“Danny and I came because we like you, Linus. You remind us of how we used to be,” Rusty replied. He hopped down off the counter, ate the rest of the roll, and brushed the crumbs off his jacket. He placed his hand on Linus’ shoulder and continued, “No one is perfect when they start out. And your father...he doesn’t want you to end up on the wrong side of a con. I mean, look at Danny. He got caught with a truck full of Incan matrimonial masks because he thought he was better than he was.”
“So my father is doing me a favor by tormenting me?”
“Sort of. You don’t want to get too much of an ego in this business. It leads to sloppy mistakes.”
“And it’s funny that you called your mother to get us out of jail,” Rusty replied with a chuckle.
“Tonight’s going to suck.”
Rusty nodded. “Probably. But that’s the thing about mistakes in our business…they’re never forgotten. So take it like a man.”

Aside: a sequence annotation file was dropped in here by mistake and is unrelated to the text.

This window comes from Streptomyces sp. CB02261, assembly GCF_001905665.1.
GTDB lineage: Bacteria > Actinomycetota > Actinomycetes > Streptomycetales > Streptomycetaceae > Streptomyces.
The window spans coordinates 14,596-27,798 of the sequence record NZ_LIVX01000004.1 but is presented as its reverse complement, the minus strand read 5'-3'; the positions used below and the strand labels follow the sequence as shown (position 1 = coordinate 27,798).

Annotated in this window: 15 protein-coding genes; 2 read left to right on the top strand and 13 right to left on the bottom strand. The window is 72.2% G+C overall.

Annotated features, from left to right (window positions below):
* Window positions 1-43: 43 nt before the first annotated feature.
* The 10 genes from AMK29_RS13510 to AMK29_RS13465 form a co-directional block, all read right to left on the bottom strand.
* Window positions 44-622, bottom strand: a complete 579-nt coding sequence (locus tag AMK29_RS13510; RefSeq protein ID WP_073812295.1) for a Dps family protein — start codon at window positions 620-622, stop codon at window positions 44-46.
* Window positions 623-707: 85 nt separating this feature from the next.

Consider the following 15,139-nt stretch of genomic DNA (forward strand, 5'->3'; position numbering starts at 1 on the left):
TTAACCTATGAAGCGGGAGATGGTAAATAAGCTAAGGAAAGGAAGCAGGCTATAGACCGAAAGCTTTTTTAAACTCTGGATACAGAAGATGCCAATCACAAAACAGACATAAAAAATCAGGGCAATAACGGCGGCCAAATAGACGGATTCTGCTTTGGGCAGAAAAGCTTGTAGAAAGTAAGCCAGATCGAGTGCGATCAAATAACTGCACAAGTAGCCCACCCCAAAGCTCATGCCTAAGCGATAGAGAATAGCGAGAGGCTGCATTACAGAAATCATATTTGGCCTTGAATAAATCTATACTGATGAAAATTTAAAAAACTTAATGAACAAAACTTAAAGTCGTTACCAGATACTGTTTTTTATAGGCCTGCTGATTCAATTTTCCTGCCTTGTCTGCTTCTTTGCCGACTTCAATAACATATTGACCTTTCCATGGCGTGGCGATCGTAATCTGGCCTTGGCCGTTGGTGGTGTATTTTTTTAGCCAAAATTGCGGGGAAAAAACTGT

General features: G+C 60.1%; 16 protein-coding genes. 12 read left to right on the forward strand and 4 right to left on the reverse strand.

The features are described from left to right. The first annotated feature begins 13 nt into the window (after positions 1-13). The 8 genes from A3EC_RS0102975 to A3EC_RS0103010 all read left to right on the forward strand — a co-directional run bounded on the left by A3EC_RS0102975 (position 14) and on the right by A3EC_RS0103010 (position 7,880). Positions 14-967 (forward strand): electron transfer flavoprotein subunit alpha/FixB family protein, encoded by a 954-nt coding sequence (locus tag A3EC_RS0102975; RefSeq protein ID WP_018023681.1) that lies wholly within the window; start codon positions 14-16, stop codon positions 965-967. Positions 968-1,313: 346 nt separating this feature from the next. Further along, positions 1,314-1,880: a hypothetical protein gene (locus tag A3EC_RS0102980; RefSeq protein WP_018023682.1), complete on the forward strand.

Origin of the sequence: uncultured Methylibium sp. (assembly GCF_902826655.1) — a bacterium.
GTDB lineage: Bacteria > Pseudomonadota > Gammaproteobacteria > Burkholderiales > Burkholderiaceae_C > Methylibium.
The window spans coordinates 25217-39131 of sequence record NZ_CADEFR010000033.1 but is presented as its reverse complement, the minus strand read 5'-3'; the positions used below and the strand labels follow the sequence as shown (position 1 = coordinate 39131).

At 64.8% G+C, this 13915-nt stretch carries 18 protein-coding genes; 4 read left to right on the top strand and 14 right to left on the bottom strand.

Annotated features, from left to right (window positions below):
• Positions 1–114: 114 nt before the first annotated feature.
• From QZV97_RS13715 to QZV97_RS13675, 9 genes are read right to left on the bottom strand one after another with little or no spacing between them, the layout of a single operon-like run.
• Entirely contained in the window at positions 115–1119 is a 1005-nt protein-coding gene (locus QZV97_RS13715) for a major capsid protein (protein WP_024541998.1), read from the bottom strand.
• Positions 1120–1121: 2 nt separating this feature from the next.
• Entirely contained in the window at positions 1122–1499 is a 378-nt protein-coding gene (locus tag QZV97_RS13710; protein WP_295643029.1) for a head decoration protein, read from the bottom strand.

“Yeah,” Linus replied because there wasn’t much else he could say. He wasn’t sure he completely understood Rusty’s point, but the guy had never led him wrong yet. Linus gathered up the cans of beer in his hands and started toward the dining room where he could hear his father and Danny laughing. He grimaced, but told himself to suck it up.
“And kid?” Linus stopped and Rusty added, “You’ve already proven how good you are. Your parents know it.”
Rusty grabbed a can of beer and laughed when the remaining cans fell to the ground. Rusty patted Linus on the back and said, “You better clean that mess up.”
Rule Two: Sometimes a Little Diversity Helps...
Linus couldn’t believe he was in Provo, Utah, seeking out the Mormon twins on purpose. He could barely stand to be in the same room with the two of them when they were pulling the Benedict job. Not that they probably noticed, too busy fighting about the most ridiculous things.